Still, the chain soon made itself felt within JoJo’s bottom line. After Domino’s opened its ovens, JoJo’s profits were down an average of $15,000 each month, a drop both owners attribute to the new kid in the plaza. One of their most devoted customers, Brian Shadakofsky, got hit by a Domino’s delivery car on his way into the shop. Shadakofsky, a Brooklyn-native who says he stops by JoJo’s roughly three times a week, now has a lawsuit pending against the chain.
“They just love to park in front of JoJo's,” Naranjo laments. “It’s kind of like they're trying to put a finger on us and cover us.”
The taste test
Eighty Google reviews paint a picture of a perfectly average Domino’s Pizza with a slightly below average 2.9 star rating. Some patrons commend the temperature of the pie upon arrival, the generosity of the topping portions, and the cleanliness of the facility. Others say it smells like a septic tank and their dessert arrives “ice cold."
But regardless of whether this specific location burns its cheese or delivers pies lukewarm, the pizza peddled here falls safely within the Domino’s brand. And that brand has rarely done so well in its 58-year history.
Since 2003, Domino’s has been emphasizing not just speed but savor, boldening their tomato sauce with red pepper and baking garlic butter into the crust. Since the brand's turnaround, its stock price has risen faster than that of Facebook, Amazon, Google, and Apple.
No matter how successful Domino’s is, though, Naranjo’s banking that there will still be a market for the little guy with charred crust.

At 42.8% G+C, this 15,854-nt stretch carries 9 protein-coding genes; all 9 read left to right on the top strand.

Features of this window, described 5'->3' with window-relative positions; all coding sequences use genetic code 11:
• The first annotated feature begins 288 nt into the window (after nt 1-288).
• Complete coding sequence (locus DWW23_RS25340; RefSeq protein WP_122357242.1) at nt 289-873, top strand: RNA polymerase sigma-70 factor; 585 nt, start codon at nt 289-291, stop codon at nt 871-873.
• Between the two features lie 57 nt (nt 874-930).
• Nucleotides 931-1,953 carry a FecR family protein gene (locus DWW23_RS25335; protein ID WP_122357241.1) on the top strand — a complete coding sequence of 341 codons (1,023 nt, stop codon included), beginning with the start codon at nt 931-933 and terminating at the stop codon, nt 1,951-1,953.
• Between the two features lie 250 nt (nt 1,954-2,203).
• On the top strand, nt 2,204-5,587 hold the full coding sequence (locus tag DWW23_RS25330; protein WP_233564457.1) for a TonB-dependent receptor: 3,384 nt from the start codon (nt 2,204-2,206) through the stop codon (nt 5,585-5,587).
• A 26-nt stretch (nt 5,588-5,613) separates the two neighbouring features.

Independent and chain pizzerias are “two totally different parts” of the same industry, Naranjo says. “That’s the reason that both pizzerias are able to survive right next to each other.”
This is the same argument his landlord once delivered to Domino’s executives, coaxing them to enter the strip center. “There’s no competition between them,” Mawardi insisted, because “they make two different products.”
“It’s a pizza, yes, but one is a real Italian pizza,” explained Mawardi. “Domino’s is recipe [from] corporate.”
Mawardi says, personally, he’d “rather go to a nice little pizzeria.”
Michael Dee, who “pretty much lived off their food” when he was in Hollywood doing hurricane cleanup, says he always supports "mom-and-pop" businesses over chains, despite working as a delivery man at Domino's for several years.
“JoJo’s is a home-cooked meal,” Dee says. “Domino’s is like going to McDonalds for a burger.”
Naranjo says the devotion of customers like Dee to an independent pizzeria have bestowed his store with “bragging rights.”
As the gleam of a shiny new chain restaurant dulls, profits are beginning to creep upward again for JoJo’s. Now, instead of knocking down their wall and expanding their kitchen, as they had once planned, the owners are thinking about opening a second JoJo’s elsewhere in Hollywood.
“I'm always looking forward,” says Naranjo. “I'm not looking next door.”